Karen Ann Quinlan ( March 29, 1954 Scranton, Pennsylvania) – June 11, 1985 Morris Township (New Jersey ) is an American who is emblematic of the history of the right to euthanasia . Her case has been widely known and has given rise to many debates on bioethics , euthanasia, legal custody and civil rights .
In April 1975 , Karen Ann went on a draconian diet, and fell into a coma during a party. A few minutes later, she is found unconscious and without breathing. Ranimée, doctors at Newton Memorial Hospital find that she has suffered irreversible brain damage, and is connected to an artificial respirator. Despite the lesions, she waved her arms and turned her head, as if she was partly conscious.
She was then moved to St Clare Hospital, still in New Jersey. Karen Ann’s members move to the point of getting stuck, which hardly improves her condition.
On June 30 of the same year, although they were believers, his parents signed the necessary authorizations to disconnect him from the respirator, with other care being maintained. The hospital authorities refuse, as the parents do not have legal custody of Karen Ann (she is 21 years old at that time).
On September 9 , 1975 , Parent’s lawyer filed an application to be heard in a New Jersey court. This is the beginning of an unprecedented judicial and media saga in the United States. The pro-life proponents claim that Karen must remain alive at all costs, for to decide his death is equivalent to replacing God . Others are opposed and are in favor of quality of life. The parents want Karen’s suffering to stop.
Journalists invade the village where the Quinlan live and track their every move. Indeed, this cause is covered both by The New York Times , NBC and Associated Press , three major American media. Also, newspapers around the world will take up several articles published in the United States.
Virtually all physicians contacted refuse to take a decision in court. The Quinlan still managed to make some brain disorder specialists hear.
On November 10, 1975, the court rejected all the arguments, both constitutional and religious, invoked by the Quinlan lawyer. It must interpret these arguments, which is not within its purview, but of the Supreme Court. The lawyer appealed to a higher court but the Supreme Court of New Jersey short-circuited him and decided to hear the Quinlan case on January 26, 1976. On March 31 of the same year, he rendered his judgment Unanimously: the parents have legal custody of Karen Ann; She further asserts that Karen is entitled to the protection of her privacy. In addition, the court says that if death occurs after the disconnection, it will not be a homicide but a death due to a natural cause.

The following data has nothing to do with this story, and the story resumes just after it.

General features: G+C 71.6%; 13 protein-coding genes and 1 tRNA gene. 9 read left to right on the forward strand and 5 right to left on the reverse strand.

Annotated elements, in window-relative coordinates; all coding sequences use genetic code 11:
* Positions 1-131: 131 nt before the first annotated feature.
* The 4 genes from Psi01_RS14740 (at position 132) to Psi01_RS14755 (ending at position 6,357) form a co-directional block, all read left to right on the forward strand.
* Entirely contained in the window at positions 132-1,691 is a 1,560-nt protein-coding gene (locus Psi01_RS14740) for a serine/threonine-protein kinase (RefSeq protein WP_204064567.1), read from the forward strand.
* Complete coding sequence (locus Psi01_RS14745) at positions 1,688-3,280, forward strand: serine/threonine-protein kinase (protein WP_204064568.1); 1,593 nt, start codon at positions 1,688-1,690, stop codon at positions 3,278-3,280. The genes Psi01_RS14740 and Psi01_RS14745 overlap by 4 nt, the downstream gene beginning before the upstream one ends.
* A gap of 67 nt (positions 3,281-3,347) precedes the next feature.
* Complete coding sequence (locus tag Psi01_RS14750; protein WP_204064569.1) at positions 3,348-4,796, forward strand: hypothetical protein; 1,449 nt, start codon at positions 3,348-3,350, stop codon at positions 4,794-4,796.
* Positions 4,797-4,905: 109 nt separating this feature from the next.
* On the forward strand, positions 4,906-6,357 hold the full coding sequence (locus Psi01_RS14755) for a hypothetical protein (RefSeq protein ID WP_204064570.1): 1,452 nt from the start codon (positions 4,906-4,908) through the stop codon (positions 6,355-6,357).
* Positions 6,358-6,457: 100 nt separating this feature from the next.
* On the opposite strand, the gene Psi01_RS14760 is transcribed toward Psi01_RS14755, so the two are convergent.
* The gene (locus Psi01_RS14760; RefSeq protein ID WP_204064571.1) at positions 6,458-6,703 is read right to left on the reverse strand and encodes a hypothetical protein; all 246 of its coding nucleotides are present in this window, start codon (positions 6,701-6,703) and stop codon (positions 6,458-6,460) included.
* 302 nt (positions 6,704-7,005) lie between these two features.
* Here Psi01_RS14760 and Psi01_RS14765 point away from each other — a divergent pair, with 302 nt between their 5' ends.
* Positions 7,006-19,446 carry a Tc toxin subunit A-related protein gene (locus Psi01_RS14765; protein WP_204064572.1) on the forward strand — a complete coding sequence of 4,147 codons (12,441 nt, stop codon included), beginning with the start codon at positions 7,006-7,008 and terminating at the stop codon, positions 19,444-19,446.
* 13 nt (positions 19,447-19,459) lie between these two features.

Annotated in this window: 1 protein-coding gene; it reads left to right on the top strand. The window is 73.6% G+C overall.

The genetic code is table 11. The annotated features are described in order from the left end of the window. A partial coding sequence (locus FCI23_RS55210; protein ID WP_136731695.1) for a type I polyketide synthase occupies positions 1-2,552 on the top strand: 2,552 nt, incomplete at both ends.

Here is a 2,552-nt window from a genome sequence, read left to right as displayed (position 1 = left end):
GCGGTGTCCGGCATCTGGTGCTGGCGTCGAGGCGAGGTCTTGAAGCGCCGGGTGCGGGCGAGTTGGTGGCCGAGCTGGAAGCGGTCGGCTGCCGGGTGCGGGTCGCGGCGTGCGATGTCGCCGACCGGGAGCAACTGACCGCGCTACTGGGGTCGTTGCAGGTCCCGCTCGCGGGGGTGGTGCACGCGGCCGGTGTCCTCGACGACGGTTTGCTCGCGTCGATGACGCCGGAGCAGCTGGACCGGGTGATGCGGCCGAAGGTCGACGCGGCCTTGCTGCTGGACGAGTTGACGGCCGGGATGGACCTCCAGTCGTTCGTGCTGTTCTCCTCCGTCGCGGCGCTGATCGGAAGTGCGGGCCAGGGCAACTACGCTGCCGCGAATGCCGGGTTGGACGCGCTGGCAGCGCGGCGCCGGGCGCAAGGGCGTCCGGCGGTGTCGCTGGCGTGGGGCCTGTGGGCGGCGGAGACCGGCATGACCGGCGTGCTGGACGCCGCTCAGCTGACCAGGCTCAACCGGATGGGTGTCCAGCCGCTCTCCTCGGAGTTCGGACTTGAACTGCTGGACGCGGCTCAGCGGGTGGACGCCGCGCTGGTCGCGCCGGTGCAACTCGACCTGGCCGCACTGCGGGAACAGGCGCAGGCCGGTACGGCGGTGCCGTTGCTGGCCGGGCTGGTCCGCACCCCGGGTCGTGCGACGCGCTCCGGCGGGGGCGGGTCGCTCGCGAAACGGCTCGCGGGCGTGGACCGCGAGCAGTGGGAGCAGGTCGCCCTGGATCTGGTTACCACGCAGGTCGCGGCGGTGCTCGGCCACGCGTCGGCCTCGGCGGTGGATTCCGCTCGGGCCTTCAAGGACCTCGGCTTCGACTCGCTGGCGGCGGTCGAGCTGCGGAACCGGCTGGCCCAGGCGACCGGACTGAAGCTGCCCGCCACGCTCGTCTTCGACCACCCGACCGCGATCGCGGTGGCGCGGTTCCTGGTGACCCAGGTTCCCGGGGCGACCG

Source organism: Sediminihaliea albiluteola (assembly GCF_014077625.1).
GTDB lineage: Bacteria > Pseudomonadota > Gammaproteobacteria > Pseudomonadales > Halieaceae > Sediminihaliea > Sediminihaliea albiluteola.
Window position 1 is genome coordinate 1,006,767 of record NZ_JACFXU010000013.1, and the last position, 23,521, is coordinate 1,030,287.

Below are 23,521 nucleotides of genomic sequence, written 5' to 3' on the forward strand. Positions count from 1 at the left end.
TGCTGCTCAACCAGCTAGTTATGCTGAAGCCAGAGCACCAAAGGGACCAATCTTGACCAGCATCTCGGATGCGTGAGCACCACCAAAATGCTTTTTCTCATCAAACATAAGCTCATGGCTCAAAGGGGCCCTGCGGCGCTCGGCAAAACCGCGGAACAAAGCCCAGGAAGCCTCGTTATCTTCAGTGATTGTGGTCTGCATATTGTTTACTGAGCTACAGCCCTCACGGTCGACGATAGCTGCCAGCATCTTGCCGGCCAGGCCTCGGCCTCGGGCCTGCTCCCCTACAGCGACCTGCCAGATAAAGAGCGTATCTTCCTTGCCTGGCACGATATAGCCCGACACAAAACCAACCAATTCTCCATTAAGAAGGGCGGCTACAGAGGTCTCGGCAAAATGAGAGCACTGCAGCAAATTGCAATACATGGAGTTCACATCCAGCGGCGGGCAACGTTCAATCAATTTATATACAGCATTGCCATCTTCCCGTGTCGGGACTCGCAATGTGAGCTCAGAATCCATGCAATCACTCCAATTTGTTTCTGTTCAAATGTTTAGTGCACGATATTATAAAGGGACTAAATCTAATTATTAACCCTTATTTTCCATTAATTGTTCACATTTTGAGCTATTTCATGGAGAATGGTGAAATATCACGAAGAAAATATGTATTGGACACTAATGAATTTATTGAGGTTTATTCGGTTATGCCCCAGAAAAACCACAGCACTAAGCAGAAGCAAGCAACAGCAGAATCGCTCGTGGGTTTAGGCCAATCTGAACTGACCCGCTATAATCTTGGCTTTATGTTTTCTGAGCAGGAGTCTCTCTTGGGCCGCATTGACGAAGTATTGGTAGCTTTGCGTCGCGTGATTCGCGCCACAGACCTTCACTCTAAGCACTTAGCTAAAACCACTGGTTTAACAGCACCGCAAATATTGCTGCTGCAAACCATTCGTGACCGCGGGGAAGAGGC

However, weeks passed and the doctors refused to disconnect, claiming that Karen would die. At a tense meeting with doctors and hospital officials, parents learn that the nun at the head of the hospital’s board feels morally incapable of ordering the disconnection.
Finally, a physician begins to gradually unplug the respirator. After a few days, she breathes on her own. All the institutions contacted refuse to welcome Karen for lack of qualified staff or adequate facilities. They also have to rely on media pressure and attacks from pro-life proponents. Following an administrative change, the Morris View Clinic agreed to welcome Karen Ann.
Installed in its new room, it will be artificially fueled for another nine years, before being extinguished in 1985.
A film for television will be made on the case of Karen Ann.
- ( In ) Joseph Quinlan, Karen Ann , 1978 Albin Michel – Opera Mundi . Joseph Quinlan, Karen Ann: The Quinlans Tell Their Story , 1977. ISBN 0-385-12666-2 )
- ( By ) Julia Duane Quinlan My Joy, My Sorrow: Karen Ann’s Mother Remembers , 2005. ( ISBN 0-86716-663-0 )
- Karen Ann , Joseph Quinlan, Julia Quinlan and Phillys Battelle, Reader’s Digest Selection, October 1978. ISSN 0037-1378.